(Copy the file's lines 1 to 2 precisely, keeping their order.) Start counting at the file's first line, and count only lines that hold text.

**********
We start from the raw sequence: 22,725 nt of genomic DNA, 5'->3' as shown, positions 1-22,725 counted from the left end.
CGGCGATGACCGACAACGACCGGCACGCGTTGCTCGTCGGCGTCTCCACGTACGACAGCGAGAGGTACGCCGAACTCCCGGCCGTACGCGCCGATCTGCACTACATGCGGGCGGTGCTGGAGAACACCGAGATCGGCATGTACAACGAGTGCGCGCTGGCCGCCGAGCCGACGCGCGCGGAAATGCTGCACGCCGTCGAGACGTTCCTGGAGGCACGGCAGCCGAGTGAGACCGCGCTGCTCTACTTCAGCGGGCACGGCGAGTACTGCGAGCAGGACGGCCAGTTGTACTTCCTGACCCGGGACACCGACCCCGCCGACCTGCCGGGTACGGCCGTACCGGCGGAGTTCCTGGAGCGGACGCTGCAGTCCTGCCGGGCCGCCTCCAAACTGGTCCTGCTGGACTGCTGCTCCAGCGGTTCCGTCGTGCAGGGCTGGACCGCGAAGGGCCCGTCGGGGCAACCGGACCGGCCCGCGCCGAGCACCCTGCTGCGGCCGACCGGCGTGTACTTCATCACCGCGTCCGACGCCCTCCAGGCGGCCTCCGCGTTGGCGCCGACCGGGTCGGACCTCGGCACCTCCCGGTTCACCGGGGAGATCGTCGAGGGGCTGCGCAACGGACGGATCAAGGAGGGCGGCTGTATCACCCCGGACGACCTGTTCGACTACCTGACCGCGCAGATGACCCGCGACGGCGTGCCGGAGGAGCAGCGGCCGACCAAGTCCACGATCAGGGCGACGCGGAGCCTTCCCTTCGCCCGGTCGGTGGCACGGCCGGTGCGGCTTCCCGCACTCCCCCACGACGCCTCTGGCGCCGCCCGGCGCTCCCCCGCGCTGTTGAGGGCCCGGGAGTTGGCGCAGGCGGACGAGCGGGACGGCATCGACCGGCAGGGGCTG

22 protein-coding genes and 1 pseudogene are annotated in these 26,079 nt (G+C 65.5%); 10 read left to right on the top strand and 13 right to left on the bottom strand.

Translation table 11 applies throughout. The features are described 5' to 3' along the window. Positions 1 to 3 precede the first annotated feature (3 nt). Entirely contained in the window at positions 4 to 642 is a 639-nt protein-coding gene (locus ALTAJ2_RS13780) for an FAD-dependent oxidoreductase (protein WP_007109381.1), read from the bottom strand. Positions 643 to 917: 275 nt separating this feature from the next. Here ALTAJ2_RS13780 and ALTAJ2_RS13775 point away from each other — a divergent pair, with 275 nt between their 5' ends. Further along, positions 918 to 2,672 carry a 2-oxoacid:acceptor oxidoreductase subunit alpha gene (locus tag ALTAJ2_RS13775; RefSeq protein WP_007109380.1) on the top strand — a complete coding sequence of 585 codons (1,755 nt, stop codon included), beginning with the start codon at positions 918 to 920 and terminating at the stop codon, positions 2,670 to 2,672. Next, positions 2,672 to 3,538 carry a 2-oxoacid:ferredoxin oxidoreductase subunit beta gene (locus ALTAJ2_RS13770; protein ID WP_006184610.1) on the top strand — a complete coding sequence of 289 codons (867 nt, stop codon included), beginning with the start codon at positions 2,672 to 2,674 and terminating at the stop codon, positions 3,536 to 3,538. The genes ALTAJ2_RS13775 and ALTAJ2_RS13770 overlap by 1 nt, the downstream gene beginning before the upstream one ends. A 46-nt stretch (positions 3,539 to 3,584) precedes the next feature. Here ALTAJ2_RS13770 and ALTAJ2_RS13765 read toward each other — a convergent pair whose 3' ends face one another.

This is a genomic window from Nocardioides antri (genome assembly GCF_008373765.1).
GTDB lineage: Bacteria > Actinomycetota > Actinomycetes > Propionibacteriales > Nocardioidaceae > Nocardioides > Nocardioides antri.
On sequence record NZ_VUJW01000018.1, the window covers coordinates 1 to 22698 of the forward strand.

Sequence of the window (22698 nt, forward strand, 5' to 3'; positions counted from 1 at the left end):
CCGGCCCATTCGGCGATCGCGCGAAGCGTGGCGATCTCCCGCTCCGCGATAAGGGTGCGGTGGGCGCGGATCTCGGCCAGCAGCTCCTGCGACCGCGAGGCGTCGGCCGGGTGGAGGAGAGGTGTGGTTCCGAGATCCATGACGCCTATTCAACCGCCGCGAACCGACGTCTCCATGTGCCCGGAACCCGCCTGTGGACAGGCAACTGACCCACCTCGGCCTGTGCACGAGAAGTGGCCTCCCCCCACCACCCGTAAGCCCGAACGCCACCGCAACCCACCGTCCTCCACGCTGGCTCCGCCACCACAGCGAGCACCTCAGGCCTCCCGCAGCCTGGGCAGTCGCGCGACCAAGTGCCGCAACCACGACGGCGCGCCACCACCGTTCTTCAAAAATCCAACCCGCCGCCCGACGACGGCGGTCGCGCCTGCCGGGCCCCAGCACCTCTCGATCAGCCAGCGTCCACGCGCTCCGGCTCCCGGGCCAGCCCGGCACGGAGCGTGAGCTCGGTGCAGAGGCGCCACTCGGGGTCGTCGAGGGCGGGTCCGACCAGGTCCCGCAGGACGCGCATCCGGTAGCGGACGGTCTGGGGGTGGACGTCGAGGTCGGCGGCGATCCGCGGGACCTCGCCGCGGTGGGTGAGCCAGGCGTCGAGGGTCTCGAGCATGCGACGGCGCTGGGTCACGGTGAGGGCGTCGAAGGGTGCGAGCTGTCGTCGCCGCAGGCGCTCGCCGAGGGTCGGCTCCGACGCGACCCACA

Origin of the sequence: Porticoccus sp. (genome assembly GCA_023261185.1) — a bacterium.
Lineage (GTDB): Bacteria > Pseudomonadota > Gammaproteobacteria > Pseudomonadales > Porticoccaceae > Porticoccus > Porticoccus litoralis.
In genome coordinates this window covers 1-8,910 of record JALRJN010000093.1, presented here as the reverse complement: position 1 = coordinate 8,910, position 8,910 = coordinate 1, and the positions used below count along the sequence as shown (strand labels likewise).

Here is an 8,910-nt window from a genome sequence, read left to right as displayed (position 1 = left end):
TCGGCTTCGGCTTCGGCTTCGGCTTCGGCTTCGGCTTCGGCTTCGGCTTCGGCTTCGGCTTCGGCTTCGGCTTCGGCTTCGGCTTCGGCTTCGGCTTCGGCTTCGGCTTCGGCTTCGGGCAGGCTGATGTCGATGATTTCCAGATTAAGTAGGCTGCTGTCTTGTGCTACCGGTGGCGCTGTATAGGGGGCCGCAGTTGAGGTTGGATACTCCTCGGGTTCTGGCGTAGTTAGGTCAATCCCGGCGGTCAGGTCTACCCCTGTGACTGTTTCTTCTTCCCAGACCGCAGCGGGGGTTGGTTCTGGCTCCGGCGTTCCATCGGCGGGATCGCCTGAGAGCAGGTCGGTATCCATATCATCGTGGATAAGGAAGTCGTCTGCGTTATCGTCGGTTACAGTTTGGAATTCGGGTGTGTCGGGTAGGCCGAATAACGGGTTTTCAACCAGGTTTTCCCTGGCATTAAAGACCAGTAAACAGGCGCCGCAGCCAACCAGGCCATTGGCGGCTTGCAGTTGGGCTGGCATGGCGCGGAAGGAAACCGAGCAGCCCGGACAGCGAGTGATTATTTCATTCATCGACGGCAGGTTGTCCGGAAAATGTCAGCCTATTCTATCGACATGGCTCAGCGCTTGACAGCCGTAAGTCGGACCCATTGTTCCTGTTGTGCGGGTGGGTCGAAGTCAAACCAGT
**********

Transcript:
We start from the raw sequence: 22,725 nt of genomic DNA, 5'->3' as shown, positions 1-22,725 counted from the left end.
CGGCGATGACCGACAACGACCGGCACGCGTTGCTCGTCGGCGTCTCCACGTACGACAGCGAGAGGTACGCCGAACTCCCGGCCGTACGCGCCGATCTGCACTACATGCGGGCGGTGCTGGAGAACACCGAGATCGGCATGTACAACGAGTGCGCGCTGGCCGCCGAGCCGACGCGCGCGGAAATGCTGCACGCCGTCGAGACGTTCCTGGAGGCACGGCAGCCGAGTGAGACCGCGCTGCTCTACTTCAGCGGGCACGGCGAGTACTGCGAGCAGGACGGCCAGTTGTACTTCCTGACCCGGGACACCGACCCCGCCGACCTGCCGGGTACGGCCGTACCGGCGGAGTTCCTGGAGCGGACGCTGCAGTCCTGCCGGGCCGCCTCCAAACTGGTCCTGCTGGACTGCTGCTCCAGCGGTTCCGTCGTGCAGGGCTGGACCGCGAAGGGCCCGTCGGGGCAACCGGACCGGCCCGCGCCGAGCACCCTGCTGCGGCCGACCGGCGTGTACTTCATCACCGCGTCCGACGCCCTCCAGGCGGCCTCCGCGTTGGCGCCGACCGGGTCGGACCTCGGCACCTCCCGGTTCACCGGGGAGATCGTCGAGGGGCTGCGCAACGGACGGATCAAGGAGGGCGGCTGTATCACCCCGGACGACCTGTTCGACTACCTGACCGCGCAGATGACCCGCGACGGCGTGCCGGAGGAGCAGCGGCCGACCAAGTCCACGATCAGGGCGACGCGGAGCCTTCCCTTCGCCCGGTCGGTGGCACGGCCGGTGCGGCTTCCCGCACTCCCCCACGACGCCTCTGGCGCCGCCCGGCGCTCCCCCGCGCTGTTGAGGGCCCGGGAGTTGGCGCAGGCGGACGAGCGGGACGGCATCGACCGGCAGGGGCTG